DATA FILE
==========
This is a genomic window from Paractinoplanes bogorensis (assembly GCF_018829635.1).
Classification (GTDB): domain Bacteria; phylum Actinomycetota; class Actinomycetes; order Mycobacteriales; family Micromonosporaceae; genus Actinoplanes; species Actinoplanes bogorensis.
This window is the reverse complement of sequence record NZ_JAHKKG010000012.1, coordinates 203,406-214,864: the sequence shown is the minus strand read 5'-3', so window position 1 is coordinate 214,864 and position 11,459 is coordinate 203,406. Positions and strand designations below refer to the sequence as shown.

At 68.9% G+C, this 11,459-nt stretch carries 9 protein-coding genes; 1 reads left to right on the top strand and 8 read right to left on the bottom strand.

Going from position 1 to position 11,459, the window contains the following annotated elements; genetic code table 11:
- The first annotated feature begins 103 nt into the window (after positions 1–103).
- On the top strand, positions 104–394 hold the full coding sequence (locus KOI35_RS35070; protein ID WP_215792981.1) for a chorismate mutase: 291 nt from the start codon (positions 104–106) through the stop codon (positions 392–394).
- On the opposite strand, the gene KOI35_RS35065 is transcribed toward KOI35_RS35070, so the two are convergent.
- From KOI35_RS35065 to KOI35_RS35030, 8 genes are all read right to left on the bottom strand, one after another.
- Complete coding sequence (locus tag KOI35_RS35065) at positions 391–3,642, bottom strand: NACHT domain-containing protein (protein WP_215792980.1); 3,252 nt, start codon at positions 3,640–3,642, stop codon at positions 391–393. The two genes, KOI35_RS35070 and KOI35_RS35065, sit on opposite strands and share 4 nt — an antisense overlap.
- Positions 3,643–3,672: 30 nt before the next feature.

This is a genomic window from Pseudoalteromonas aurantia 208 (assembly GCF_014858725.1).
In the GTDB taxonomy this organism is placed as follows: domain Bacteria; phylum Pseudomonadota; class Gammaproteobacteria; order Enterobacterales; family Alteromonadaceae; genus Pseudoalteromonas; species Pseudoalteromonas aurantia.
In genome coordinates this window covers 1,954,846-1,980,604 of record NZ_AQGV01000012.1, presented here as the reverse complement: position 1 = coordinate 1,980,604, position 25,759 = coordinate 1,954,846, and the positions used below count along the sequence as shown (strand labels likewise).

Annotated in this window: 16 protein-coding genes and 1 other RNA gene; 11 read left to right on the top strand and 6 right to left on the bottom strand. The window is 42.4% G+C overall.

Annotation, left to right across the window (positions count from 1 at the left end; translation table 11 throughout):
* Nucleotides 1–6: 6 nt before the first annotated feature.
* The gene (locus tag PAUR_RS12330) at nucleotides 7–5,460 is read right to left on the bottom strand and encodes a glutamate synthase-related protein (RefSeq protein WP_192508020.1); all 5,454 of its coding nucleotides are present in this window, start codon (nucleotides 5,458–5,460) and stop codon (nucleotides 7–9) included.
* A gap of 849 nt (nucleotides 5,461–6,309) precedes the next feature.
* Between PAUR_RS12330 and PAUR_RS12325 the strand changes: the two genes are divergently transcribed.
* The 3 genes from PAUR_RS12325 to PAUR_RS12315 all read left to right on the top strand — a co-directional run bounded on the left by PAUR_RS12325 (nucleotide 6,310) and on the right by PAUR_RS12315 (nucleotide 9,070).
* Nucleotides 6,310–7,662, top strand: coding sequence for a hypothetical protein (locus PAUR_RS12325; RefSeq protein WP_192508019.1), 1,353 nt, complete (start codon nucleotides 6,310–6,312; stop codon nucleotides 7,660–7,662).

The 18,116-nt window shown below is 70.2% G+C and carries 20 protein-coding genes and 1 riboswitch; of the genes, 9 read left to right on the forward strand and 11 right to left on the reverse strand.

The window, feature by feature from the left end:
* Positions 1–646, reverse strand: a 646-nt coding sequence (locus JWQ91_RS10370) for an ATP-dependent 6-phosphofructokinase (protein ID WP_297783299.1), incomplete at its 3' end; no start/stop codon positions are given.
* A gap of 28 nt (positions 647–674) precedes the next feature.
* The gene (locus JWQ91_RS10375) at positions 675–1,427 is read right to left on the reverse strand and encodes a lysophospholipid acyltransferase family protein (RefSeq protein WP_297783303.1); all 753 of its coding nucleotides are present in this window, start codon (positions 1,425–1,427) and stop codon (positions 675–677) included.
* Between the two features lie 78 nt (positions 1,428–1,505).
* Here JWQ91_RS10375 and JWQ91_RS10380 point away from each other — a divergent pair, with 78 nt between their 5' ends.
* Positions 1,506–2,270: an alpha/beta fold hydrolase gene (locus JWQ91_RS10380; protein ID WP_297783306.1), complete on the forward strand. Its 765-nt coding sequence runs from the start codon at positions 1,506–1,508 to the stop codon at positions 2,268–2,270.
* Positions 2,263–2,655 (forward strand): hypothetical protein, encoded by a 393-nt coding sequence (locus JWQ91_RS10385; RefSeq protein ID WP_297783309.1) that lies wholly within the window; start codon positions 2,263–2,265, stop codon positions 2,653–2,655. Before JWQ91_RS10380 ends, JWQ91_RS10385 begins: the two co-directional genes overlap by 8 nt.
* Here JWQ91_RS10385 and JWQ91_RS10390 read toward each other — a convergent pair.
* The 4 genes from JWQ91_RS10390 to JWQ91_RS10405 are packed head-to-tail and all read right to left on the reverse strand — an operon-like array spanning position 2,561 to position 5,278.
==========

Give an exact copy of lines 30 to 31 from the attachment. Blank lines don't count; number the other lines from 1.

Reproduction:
* Positions 1,506–2,270: an alpha/beta fold hydrolase gene (locus JWQ91_RS10380; protein ID WP_297783306.1), complete on the forward strand. Its 765-nt coding sequence runs from the start codon at positions 1,506–1,508 to the stop codon at positions 2,268–2,270.
* Positions 2,263–2,655 (forward strand): hypothetical protein, encoded by a 393-nt coding sequence (locus JWQ91_RS10385; RefSeq protein ID WP_297783309.1) that lies wholly within the window; start codon positions 2,263–2,265, stop codon positions 2,653–2,655. Before JWQ91_RS10380 ends, JWQ91_RS10385 begins: the two co-directional genes overlap by 8 nt.